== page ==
Capital gains tax will be a major topic as we race to the next federal election. Treasurer Josh Frydenberg was on the attack last week, pointing out that if Labor’s capital gains tax (CGT) proposals become law, Australians will be paying CGT at one of the highest rates in the Western world.
Our top marginal income tax rate is 47%, including Medicare. This means a top-rate taxpayer now pays 23.25% CGT when the 50% discount for holding an asset for more than 12 months is applied.
Labor intends to raise the top marginal rate to 49% by reinstating the 2% Budget Repair Levy. And to reduce the 50% CGT discount to 25%.
If Labor succeeds in making both these changes, a top-rate taxpayer will suddenly find themselves paying CGT of 36.75% – an increase of almost 58%.
Labor reckons the tax hike is necessary to bring the budget back into surplus, and they are projecting a saving to the bottom line of around $12 .6 billion over 10 years. But, like many of Labor’s costings, this one seems rather optimistic.
For starters, they are promising the increased rate of CGT will apply only to assets acquired after the changes become law. If they do get elected in May, it’s almost certain that the legislation will not be enacted until mid-2020. Therefore, it should only affect assets purchased after that date. Next, the discount applies only to assets held for over a year. So no assets would be affected by the proposals for at least three years from today.
Now think about the type of people who buy investment property, which is where the CGT rate is most important. Most are suspicious of superannuation, regard shares as a bit of a punt, and try to secure their long-term future by putting together a stable of investment properties so they can live off the rents when they retire. It’s highly unlikely that they will be cashing them in any time soon.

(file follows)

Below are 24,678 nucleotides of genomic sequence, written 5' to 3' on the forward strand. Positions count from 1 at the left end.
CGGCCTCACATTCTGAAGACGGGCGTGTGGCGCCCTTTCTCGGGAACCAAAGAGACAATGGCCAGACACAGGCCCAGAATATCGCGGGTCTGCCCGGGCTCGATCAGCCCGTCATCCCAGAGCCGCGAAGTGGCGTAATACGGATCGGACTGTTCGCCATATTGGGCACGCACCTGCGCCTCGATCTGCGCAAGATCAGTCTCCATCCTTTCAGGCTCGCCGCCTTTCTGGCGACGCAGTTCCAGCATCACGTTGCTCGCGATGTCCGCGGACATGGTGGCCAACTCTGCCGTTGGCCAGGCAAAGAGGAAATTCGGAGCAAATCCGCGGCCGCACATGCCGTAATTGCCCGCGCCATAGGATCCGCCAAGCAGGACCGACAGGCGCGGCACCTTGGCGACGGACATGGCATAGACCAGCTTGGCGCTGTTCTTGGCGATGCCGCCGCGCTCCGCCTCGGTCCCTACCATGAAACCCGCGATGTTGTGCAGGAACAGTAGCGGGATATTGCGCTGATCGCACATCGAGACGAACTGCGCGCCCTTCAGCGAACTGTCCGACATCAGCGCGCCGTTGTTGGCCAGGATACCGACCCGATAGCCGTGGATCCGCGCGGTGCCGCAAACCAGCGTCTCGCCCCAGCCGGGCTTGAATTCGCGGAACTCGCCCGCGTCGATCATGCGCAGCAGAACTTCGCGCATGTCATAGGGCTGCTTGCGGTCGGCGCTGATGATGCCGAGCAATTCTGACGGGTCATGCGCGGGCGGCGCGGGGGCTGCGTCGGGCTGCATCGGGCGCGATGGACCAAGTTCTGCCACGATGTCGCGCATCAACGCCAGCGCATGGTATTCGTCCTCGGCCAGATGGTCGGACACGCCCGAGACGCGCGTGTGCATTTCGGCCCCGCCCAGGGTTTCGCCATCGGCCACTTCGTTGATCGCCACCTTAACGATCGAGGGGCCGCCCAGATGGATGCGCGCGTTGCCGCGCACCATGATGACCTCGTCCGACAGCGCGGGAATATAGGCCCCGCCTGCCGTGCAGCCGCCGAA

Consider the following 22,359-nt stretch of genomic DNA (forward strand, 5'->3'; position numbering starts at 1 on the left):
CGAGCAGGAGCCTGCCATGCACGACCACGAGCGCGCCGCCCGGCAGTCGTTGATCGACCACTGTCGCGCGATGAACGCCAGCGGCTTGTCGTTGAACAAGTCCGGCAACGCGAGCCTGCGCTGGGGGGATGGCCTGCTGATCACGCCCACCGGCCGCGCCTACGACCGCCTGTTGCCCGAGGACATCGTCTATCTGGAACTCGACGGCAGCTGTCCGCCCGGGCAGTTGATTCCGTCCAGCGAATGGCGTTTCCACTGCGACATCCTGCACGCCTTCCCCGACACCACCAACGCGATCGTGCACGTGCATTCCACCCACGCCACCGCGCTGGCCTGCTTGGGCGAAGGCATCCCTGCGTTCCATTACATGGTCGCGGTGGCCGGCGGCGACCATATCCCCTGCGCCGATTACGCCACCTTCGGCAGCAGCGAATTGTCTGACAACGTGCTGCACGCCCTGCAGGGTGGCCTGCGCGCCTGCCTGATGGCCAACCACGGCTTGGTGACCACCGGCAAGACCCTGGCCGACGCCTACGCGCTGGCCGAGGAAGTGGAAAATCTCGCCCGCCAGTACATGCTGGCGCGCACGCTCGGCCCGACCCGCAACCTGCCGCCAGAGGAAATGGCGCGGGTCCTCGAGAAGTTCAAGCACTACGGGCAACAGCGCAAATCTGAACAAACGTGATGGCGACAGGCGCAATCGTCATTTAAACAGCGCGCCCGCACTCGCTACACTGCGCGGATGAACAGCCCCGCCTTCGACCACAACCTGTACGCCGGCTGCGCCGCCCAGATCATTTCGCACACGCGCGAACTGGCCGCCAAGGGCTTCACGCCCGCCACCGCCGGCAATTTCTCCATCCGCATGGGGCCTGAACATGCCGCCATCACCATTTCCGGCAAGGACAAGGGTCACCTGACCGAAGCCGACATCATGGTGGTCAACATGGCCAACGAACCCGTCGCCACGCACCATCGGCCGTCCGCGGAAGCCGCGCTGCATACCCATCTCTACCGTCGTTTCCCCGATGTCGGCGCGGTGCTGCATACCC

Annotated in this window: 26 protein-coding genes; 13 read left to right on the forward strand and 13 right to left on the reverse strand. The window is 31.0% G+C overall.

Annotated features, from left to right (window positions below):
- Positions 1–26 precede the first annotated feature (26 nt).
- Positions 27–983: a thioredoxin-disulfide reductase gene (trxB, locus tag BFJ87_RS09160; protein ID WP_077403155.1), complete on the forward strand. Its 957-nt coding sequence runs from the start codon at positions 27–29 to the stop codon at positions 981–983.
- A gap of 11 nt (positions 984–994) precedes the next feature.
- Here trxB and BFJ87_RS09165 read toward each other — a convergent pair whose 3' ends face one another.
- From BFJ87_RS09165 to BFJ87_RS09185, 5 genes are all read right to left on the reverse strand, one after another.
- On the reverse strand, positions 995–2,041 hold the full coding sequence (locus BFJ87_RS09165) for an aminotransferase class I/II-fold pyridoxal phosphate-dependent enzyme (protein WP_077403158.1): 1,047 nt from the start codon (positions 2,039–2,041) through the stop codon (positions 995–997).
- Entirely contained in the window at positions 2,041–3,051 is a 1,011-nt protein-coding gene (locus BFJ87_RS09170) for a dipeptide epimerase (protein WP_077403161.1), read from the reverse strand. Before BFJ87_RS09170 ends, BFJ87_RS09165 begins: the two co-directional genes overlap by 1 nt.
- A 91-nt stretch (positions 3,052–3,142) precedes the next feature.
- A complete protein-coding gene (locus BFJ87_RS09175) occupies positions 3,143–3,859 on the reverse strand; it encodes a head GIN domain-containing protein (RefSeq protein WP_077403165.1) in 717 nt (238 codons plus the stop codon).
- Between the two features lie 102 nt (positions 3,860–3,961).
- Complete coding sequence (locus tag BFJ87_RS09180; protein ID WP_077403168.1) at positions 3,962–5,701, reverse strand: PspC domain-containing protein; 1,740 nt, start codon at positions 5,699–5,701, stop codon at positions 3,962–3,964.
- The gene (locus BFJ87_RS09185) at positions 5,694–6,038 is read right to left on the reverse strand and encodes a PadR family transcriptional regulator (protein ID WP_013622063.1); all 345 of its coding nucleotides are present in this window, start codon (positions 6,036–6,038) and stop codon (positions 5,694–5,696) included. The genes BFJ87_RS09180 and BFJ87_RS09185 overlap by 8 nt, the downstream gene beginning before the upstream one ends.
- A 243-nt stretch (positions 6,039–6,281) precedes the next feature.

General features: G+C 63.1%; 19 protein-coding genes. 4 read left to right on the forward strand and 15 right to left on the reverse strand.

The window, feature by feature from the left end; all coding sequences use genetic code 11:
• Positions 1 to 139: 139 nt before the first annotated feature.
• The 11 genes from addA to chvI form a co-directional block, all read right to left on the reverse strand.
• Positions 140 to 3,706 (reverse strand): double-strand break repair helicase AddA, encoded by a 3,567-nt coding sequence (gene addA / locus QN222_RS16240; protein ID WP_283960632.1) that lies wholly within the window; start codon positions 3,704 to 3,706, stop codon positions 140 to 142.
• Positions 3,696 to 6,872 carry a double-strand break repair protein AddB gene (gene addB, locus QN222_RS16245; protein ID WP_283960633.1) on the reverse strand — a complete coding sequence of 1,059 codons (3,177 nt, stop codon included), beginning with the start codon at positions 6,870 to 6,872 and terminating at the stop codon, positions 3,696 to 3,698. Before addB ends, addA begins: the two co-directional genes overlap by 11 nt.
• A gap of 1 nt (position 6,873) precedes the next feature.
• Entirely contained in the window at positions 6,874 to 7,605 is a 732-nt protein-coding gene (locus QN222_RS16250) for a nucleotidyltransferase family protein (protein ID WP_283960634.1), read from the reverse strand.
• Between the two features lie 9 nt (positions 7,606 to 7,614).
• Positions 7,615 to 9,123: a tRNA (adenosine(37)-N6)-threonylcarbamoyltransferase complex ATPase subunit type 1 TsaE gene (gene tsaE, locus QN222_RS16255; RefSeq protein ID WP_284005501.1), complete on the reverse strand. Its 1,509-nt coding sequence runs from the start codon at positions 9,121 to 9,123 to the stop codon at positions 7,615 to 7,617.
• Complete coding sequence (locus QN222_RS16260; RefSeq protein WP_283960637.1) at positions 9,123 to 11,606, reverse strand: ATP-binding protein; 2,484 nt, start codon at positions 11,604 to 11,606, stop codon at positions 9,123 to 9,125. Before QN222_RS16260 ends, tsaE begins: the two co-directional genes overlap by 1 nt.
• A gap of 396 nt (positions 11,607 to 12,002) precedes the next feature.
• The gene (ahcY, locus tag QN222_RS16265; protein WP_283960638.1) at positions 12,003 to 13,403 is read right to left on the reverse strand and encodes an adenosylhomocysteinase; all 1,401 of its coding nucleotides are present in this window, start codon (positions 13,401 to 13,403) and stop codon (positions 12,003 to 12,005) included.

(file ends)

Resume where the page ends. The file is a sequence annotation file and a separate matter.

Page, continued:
There has been a lot of speculation about what Labor’s proposed CGT changes would do to the economy in general, and the housing market in particular. There is no obvious answer. Given that Labor has promised the tax status of existing assets will be unaffected, there would be no reason to sell assets now and incur unnecessary CGT. One likely short-term result would be a spate of buying prior to the changes, as investors rush to beat the rule changes, followed by a slump.
Certainly, if the rules do change, investors will be reluctant to sell assets purchased after the rule change because the cost of doing so would be much higher. In any event, I have long believed that tax is just one of many factors that influence investment decisions. If you can make a great profit now, and you believe the asset has peaked, it still makes perfect sense to reap the rewards immediately and pay whatever tax is due.
One thing is certain – any changes to CGT will be beneficial to shares. Property and shares are the two major investment assets, but shares have one unique asset – the ability to sell in part. Think of two retirees – one has $1 million in shares, the other has $1 million in two investment properties. The share investor can sell assets at a slow rate as funds are needed, keeping themselves under the tax-free threshold, and will almost certainly pay no CGT. It’s a different matter for the hapless property investor – they can’t sell the back bedroom, so the only way they can release money to live on will be to sell one of the properties and pay a big chunk of CGT.
- Noel Whittaker is the author of Making Money Made Simple and numerous other books on personal finance | email@example.com